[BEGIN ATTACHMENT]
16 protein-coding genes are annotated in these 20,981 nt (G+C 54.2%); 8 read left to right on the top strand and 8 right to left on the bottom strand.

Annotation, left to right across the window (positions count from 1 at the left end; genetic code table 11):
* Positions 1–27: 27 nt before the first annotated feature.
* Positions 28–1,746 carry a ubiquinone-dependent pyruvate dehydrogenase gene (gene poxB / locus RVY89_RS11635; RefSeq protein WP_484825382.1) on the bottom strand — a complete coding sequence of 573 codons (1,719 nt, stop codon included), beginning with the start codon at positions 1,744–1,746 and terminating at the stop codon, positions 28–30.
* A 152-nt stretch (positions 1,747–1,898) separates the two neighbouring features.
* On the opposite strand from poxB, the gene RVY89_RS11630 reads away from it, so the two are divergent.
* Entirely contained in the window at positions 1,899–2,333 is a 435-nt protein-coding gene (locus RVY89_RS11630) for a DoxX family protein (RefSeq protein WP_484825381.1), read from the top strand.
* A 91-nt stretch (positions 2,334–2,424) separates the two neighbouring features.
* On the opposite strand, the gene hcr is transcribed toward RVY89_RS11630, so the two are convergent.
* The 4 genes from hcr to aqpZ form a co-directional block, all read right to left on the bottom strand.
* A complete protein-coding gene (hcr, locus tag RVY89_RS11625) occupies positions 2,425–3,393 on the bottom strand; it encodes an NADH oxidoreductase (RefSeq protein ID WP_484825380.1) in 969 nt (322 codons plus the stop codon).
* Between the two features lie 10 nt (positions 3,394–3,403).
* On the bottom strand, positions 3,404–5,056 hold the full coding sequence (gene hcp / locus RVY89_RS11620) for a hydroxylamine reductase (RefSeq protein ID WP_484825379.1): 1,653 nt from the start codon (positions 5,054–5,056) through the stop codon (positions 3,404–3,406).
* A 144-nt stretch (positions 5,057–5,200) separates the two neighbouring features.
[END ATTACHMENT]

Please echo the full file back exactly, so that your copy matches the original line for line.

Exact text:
16 protein-coding genes are annotated in these 20,981 nt (G+C 54.2%); 8 read left to right on the top strand and 8 right to left on the bottom strand.

Annotation, left to right across the window (positions count from 1 at the left end; genetic code table 11):
* Positions 1–27: 27 nt before the first annotated feature.
* Positions 28–1,746 carry a ubiquinone-dependent pyruvate dehydrogenase gene (gene poxB / locus RVY89_RS11635; RefSeq protein WP_484825382.1) on the bottom strand — a complete coding sequence of 573 codons (1,719 nt, stop codon included), beginning with the start codon at positions 1,744–1,746 and terminating at the stop codon, positions 28–30.
* A 152-nt stretch (positions 1,747–1,898) separates the two neighbouring features.
* On the opposite strand from poxB, the gene RVY89_RS11630 reads away from it, so the two are divergent.
* Entirely contained in the window at positions 1,899–2,333 is a 435-nt protein-coding gene (locus RVY89_RS11630) for a DoxX family protein (RefSeq protein WP_484825381.1), read from the top strand.
* A 91-nt stretch (positions 2,334–2,424) separates the two neighbouring features.
* On the opposite strand, the gene hcr is transcribed toward RVY89_RS11630, so the two are convergent.
* The 4 genes from hcr to aqpZ form a co-directional block, all read right to left on the bottom strand.
* A complete protein-coding gene (hcr, locus tag RVY89_RS11625) occupies positions 2,425–3,393 on the bottom strand; it encodes an NADH oxidoreductase (RefSeq protein ID WP_484825380.1) in 969 nt (322 codons plus the stop codon).
* Between the two features lie 10 nt (positions 3,394–3,403).
* On the bottom strand, positions 3,404–5,056 hold the full coding sequence (gene hcp / locus RVY89_RS11620) for a hydroxylamine reductase (RefSeq protein ID WP_484825379.1): 1,653 nt from the start codon (positions 5,054–5,056) through the stop codon (positions 3,404–3,406).
* A 144-nt stretch (positions 5,057–5,200) separates the two neighbouring features.